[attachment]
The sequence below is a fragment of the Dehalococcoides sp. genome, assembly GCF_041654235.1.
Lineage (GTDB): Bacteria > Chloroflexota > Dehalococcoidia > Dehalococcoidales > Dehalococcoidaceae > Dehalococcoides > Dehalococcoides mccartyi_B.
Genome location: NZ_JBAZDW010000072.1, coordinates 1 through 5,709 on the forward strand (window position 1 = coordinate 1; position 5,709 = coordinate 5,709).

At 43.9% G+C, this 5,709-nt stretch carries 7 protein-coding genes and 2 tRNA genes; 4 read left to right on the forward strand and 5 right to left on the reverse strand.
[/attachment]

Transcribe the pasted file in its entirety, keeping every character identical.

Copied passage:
The sequence below is a fragment of the Dehalococcoides sp. genome, assembly GCF_041654235.1.
Lineage (GTDB): Bacteria > Chloroflexota > Dehalococcoidia > Dehalococcoidales > Dehalococcoidaceae > Dehalococcoides > Dehalococcoides mccartyi_B.
Genome location: NZ_JBAZDW010000072.1, coordinates 1 through 5,709 on the forward strand (window position 1 = coordinate 1; position 5,709 = coordinate 5,709).

At 43.9% G+C, this 5,709-nt stretch carries 7 protein-coding genes and 2 tRNA genes; 4 read left to right on the forward strand and 5 right to left on the reverse strand.